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When you knowledgeable car aficionados talk about winter tires, are you talking about tires that perform well in snow, or that perform well in cold weather?

We don't get much snow in my area, but it does get cold for a month or so of the year. And the roads are often wet, with a lot of rain that does freeze in the evening. So I've never thought I wanted or needed snow tires. I do have one car that I will not drive in cold weather, it has slid twice on icy snowless roads; I was lucky to get out of the 2nd lesson without damage.

But I am starting to wonder, is it the difference in the temperature rating that winter tires are manufactured for? And if so, will the Fisker winter tires perform well (safely is my measure) in warmer conditions? 50-60 degrees is normal for my area, but sometimes it gets colder for a few days.
 

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From what I've read / heard, the cold temperature alone is bad for the summer-tire rubber. I'm not really sure exactly what/how though.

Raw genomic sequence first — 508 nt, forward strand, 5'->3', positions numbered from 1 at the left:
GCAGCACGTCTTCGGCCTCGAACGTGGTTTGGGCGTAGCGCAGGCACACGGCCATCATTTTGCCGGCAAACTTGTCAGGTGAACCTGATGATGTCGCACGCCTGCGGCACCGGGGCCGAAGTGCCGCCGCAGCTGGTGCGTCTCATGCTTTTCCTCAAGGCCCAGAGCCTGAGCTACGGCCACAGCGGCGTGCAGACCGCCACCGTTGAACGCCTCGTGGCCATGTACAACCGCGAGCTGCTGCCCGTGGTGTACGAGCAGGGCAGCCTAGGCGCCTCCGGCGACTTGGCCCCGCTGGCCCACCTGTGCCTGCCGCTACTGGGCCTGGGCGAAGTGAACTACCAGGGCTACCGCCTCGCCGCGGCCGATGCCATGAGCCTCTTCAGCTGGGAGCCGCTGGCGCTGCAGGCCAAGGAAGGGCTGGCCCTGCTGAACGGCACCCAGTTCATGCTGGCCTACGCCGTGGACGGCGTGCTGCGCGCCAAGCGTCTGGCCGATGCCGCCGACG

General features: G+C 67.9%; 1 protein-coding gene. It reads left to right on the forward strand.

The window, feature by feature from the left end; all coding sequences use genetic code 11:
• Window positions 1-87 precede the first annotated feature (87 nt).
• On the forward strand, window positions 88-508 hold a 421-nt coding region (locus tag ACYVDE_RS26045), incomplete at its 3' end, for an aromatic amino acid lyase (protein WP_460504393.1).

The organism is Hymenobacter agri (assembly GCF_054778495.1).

For those who live in the SF Bay Area or Southern California or other "never very cold" areas, there's probably no need for winter tires. I was going to get winter wheels and tires for here (SLC) but never got around to it, and now I'm thinking of moving to the Bay Area next year anyway. So I'm still not sure if I'll get the winter wheels and tires.
 

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You'll be ok on the summer tires so long as it doesn't dip much below 50 on a regular basis and there's no threat of ice, freezing rain or snow.

Most summer tires turn into hockey pucks around 40 dF - they are a real hazard to be driving on if it will regularly be at 40 or below.

In SLC, you're very brave if you stay on your summers. At the very least throw some all season rubber on your rims.
 
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